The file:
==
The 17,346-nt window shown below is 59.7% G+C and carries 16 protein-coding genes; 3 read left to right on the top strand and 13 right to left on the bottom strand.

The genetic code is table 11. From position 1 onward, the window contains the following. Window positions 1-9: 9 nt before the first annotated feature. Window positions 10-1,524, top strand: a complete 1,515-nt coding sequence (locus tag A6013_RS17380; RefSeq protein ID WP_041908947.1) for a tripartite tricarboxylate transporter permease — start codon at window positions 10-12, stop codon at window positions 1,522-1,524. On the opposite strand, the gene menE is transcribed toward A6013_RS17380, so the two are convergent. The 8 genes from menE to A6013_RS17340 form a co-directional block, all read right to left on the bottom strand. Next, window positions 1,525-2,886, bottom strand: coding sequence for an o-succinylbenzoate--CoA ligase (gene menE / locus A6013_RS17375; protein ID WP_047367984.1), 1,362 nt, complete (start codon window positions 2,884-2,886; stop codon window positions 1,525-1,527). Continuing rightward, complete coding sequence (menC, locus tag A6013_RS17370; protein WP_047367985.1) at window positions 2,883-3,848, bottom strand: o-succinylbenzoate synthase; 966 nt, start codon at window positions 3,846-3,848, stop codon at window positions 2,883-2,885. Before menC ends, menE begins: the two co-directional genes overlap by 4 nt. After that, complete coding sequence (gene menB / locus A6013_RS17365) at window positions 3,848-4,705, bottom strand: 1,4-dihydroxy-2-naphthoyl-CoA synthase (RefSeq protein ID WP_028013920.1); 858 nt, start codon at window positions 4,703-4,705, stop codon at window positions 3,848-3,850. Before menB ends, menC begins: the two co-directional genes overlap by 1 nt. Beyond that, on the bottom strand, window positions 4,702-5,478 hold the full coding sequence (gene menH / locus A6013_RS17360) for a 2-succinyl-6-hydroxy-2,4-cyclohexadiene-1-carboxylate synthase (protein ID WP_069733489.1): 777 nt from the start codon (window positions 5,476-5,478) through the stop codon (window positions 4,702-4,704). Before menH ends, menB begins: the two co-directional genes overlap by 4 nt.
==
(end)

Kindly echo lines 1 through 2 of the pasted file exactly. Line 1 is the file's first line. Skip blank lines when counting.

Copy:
The 17,346-nt window shown below is 59.7% G+C and carries 16 protein-coding genes; 3 read left to right on the top strand and 13 right to left on the bottom strand.

The genetic code is table 11. From position 1 onward, the window contains the following. Window positions 1-9: 9 nt before the first annotated feature. Window positions 10-1,524, top strand: a complete 1,515-nt coding sequence (locus tag A6013_RS17380; RefSeq protein ID WP_041908947.1) for a tripartite tricarboxylate transporter permease — start codon at window positions 10-12, stop codon at window positions 1,522-1,524. On the opposite strand, the gene menE is transcribed toward A6013_RS17380, so the two are convergent. The 8 genes from menE to A6013_RS17340 form a co-directional block, all read right to left on the bottom strand. Next, window positions 1,525-2,886, bottom strand: coding sequence for an o-succinylbenzoate--CoA ligase (gene menE / locus A6013_RS17375; protein ID WP_047367984.1), 1,362 nt, complete (start codon window positions 2,884-2,886; stop codon window positions 1,525-1,527). Continuing rightward, complete coding sequence (menC, locus tag A6013_RS17370; protein WP_047367985.1) at window positions 2,883-3,848, bottom strand: o-succinylbenzoate synthase; 966 nt, start codon at window positions 3,846-3,848, stop codon at window positions 2,883-2,885. Before menC ends, menE begins: the two co-directional genes overlap by 4 nt. After that, complete coding sequence (gene menB / locus A6013_RS17365) at window positions 3,848-4,705, bottom strand: 1,4-dihydroxy-2-naphthoyl-CoA synthase (RefSeq protein ID WP_028013920.1); 858 nt, start codon at window positions 4,703-4,705, stop codon at window positions 3,848-3,850. Before menB ends, menC begins: the two co-directional genes overlap by 1 nt. Beyond that, on the bottom strand, window positions 4,702-5,478 hold the full coding sequence (gene menH / locus A6013_RS17360) for a 2-succinyl-6-hydroxy-2,4-cyclohexadiene-1-carboxylate synthase (protein ID WP_069733489.1): 777 nt from the start codon (window positions 5,476-5,478) through the stop codon (window positions 4,702-4,704). Before menH ends, menB begins: the two co-directional genes overlap by 4 nt.